Europe in the Last Chance Saloon

By Jean-Nicholas Fievet

Dec 9, 2011 12:01am

European leaders are meeting again on Friday to negotiate a way out of their debt crisis and restore the credibility of the euro currency. Or so they hope. If they fail, economists say the shockwaves could derail the U.S. recovery.

You’d be forgiven for thinking you’ve heard this all before. This is the fourth recent European get-together that’s billed as a make-or-break “summit to end all summits,” and the “last chance to save the euro.”

Yet there’s no doubt that the stakes are high. Chancellor Angela Merkel of Germany and President Nicolas Sarkozy of France have spent the last week talking up the importance of the summit. Sarkozy, who faces an election next year, has said the very existence of the European Union is under threat.

European leaders are expected to discuss ways of limiting structural deficits and increasing the firepower of the eurozone bailout fund. The European Union is based on several founding treaties, as well as subsequent amendment treaties, that have been agreed to by all member countries. Germany and France now say they want changes to those treaties to guarantee budgetary discipline.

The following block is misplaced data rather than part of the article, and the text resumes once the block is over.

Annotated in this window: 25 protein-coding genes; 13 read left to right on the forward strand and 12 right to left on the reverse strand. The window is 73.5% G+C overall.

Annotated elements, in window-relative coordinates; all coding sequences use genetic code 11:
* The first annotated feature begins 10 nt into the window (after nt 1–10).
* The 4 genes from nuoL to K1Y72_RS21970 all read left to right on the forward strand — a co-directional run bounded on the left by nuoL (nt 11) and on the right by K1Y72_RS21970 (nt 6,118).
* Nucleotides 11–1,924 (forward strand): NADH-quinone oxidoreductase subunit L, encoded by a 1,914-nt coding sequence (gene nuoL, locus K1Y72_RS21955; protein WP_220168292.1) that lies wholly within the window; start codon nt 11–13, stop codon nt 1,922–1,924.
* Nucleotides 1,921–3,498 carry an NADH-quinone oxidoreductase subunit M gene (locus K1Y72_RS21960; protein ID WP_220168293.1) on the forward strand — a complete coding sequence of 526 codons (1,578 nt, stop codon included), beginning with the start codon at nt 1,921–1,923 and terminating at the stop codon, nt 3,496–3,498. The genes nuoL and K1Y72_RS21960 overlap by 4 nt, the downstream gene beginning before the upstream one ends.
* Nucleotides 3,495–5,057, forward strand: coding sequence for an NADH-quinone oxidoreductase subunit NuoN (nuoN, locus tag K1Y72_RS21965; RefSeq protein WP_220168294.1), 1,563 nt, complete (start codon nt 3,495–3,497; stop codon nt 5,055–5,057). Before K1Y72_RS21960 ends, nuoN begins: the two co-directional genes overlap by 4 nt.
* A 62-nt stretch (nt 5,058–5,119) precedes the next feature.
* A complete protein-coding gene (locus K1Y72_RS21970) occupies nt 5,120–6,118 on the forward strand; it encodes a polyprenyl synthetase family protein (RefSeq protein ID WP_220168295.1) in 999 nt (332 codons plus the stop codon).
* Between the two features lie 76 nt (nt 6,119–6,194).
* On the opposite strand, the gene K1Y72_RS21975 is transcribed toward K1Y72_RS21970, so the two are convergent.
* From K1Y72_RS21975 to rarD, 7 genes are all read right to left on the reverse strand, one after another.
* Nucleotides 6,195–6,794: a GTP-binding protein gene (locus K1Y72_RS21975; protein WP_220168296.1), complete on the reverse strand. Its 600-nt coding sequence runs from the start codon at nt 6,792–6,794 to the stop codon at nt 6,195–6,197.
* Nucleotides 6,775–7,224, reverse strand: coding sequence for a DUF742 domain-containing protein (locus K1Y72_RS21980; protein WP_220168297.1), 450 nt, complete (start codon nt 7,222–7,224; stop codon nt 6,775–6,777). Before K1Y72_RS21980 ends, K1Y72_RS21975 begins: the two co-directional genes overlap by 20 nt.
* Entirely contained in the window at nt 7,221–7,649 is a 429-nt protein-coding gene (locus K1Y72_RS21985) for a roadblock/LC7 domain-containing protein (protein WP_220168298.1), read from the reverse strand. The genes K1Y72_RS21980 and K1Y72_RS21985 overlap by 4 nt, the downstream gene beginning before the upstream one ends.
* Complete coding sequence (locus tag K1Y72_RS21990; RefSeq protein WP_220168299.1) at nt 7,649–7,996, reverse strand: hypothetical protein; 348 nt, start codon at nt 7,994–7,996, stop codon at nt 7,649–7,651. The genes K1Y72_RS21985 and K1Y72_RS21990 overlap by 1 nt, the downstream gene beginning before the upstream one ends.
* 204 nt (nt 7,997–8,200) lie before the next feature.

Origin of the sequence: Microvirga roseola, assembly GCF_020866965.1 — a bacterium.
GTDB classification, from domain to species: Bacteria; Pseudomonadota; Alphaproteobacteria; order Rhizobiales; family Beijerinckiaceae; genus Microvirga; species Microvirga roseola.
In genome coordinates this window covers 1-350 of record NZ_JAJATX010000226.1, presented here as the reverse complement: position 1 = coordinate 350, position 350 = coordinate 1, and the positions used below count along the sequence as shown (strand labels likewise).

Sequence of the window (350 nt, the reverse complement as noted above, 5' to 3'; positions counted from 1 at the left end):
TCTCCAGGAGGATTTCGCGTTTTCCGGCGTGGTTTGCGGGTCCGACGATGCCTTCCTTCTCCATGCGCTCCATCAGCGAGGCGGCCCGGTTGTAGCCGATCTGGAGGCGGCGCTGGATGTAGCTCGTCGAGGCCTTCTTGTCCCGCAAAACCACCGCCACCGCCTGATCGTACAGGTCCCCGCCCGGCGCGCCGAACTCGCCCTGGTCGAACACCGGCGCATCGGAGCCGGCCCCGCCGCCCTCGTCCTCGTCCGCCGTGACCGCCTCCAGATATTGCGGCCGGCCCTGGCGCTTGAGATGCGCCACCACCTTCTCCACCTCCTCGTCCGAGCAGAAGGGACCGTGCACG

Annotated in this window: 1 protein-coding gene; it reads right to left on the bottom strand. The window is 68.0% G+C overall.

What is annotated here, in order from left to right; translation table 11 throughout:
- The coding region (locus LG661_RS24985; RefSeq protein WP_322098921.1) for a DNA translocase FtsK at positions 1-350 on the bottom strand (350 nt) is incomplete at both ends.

The problem is that treaties can take years to negotiate and ratify, and the markets have shown that they’re in no mood to wait. All 27 E.U. member countries have their own domestic concerns that can make compromises a fiendishly difficult business. The E.U.’s Treaty of Lisbon took eight years to negotiate.

As European officials already acknowledge, new rules that come into effect several years down the line aren’t going to do the trick. So there’s talk of a fast-track “fiscal compact” that won’t require treaty changes. To further complicate things, discussions are underway to see if reforms can be agreed to by the 17 members that use the euro and without the approval of those E.U. members that retain their national currency.

It remains to be seen if Europe’s leaders can agree on a deal that will help those countries with massive debts, and persuade the markets that they can weather the storm. The rest of the world, including the White House, will be watching closely, and the outcome of this latest summit will shape European politics for many years to come.

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